One of my favorite songs is “My Hope Is Built On Nothing Less.” I love this song because it provokes and challenges the hearts, souls, and minds of the saints gathered to affirm that their foundation and hope is the Lord Jesus Christ. What a lovely song and a grand message! However, are we accurately affirming that message in our minds and hearts? There is a constant challenge in our perseverance of faith as temptation swarms us from all around. It is time to examine ourselves (2 Cor. 13:5), readjust our focus (Heb. 12:1-2), and take hold of what matters most (Phil. 2:12). In 1Timothy 6:17-21, Paul will address two temptations that often take the place of the gospel: riches and knowledge.
Warning for Those Tempted by Riches (6:17-19)
Paul speaks to the rich, encouraging them to use their riches for the kingdom. He is not challenging the rich themselves, but rather their perspective. How often do people become rich and consider it their due payment? It happens every day and everywhere. The apostle Paul challenges their perspective by indicating that riches come from God and implying that wealth is for the church and not for us. There seems to be an attitude that circulates in the church that we must be wary of our wealthier members, but Psalm 49:16 clearly states that we should not become wary of these members, but rejoice. There is, however, a level of awareness that needs to exist in our minds as we potentially accumulate riches because of the temptation that so heavily surrounds money (1 Tim. 6:9; Eccl. 5:10; Acts 5:1-11; Jas. 5:1-10). The temptation is to be greedy (Luke 12:15) and to envision money as our savior (Zeph. 1:18; Pro. 11:4; 1 Pet. 1:18-19). The reality is that our wealth is a blessing which the Lord supplies us with as a means of ministering to others (Pro. 3:9, 14:31; 1 Cor. 16:2; Phil. 4:17-18). The main message that Paul desires for the rich to know is that they need to “take hold of that which is truly life.” Henry David Thoreau is quoted, saying, “Wealth is the ability to fully experience life.” In other words, the real treasure is to pursue a life of meaning. What means more than the life that God intends for His people to enjoy? Nothing can compare (Heb. 11:26)! Now, how does Paul say we can “take hold of that which is truly life”? We can attain the prize by doing good (Gal. 6:10), being rich in good works (1 John 3:17-18), being generous (2 Cor. 8:1-7), and by being ready to share (Acts 2:44-45; 4:32- 37).
Warning for Those Tempted by Knowledge (6:20-21a)
Paul, in his personal address to Timothy, commands him to “guard the deposit entrusted to him.” This is in reference to the gospel. Paul is encouraging Timothy to remain strong and guard the gospel, something which he has done on more than one occasion (1 Tim. 1:18; 4:8-10, 15-16; 6:12-14; 2 Tim. 1:8, 12-14; 2:12; 3:14-15; 4:2-8). To help Timothy see how he, a young preacher of the gospel, could be swayed, Paul speaks of things which are falsely called knowledge. Is it wrong for a Christian to pursue further education? No, if that were the case, then Paul would have been a hypocrite (Col. 1:9- 10; 2 Tim. 2:15). The warning is not against knowledge; it is against supposed knowledge. What sort of teaching could have been circulating during the time that Timothy was preaching, to which he could have been vulnerable? 2 Timothy 2:16-18 speaks of a possibility. In 1 Timothy 6:20 and 2 Timothy 2:16, the same phrase is present “irreverent babble,” or empty speech. The later goes on to mention two who have given themselves over to the irreverent speech, Hymenaeus and Philetus. The two men were teachers of Gnosticism, in which they taught that the resurrection of the dead already took place. They taught so because they mingled the Greek view of immortality (the body dying eternally and the spirit remaining awakened) with the biblical doctrine of a resurrection. This teaching was denying Christ His true deity and even that He arose from the grave bodily (1 John 4:3; 2 John 7; Acts 1:10-11). Is it wrong for the Christian to be filled with knowledge? No, however, we must be sure to fill it with what is actually knowledge (2 Tim. 3:16-17; 2 Pet. 1:3). How many Christians have grown by listening to gospel sermons? In contrast, how many Christians have hurt themselves by listening to denominational sermons, filled with false doctrine? The key is the ability to filter the good from the bad. The Hebrews writer makes the argument in Hebrews 5:14 that the mature in Christ are those who have had their power of discernment tested. How can a Christian guard the deposit entrusted to them? Through proper discernment.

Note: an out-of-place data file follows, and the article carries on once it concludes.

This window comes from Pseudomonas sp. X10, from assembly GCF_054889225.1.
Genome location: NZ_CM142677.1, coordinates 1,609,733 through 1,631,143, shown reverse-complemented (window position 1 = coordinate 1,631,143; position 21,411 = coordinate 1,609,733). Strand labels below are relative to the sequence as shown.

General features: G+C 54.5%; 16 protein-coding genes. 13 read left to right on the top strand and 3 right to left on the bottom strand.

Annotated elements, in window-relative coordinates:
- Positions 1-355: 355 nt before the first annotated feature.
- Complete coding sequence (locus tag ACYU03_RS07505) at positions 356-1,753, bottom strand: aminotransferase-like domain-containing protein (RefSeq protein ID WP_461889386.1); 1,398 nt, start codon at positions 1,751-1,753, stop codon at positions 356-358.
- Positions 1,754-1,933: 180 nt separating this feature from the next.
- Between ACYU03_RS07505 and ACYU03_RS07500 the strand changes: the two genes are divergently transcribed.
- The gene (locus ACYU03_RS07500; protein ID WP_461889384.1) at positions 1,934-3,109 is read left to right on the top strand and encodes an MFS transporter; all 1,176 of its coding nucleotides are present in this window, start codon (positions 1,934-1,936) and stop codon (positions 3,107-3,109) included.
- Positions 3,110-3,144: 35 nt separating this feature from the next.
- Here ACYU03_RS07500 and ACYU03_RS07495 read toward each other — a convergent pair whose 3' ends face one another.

Exhortation for Us All (6:21b)
In 1 Timothy 3:14-15, Paul said,
I am writing these things to you so that, if I delay, you may know how one ought to behave in the household of God, which is the church of the living God, a pillar and buttress of the truth.
Paul’s focus is behavior, and the way he chooses to conclude this appeal for behaving godly is by reminding Timothy and the audience of the reading of this letter to have the proper perspective. Eyes fixed towards heaven are the only kind that can one day behold it. Hearts centered on Christ are the only kind that can one day worship Him in heaven. Minds set on those things which are above are the only kind that can make it above. May the Lord be with you. May you continue to walk by His side. May all we do be in response to the glory of God and for the glory of God.
-Cody Kilgore serves as the minister for the Riverside Church of Christ, Corpus Christi, TX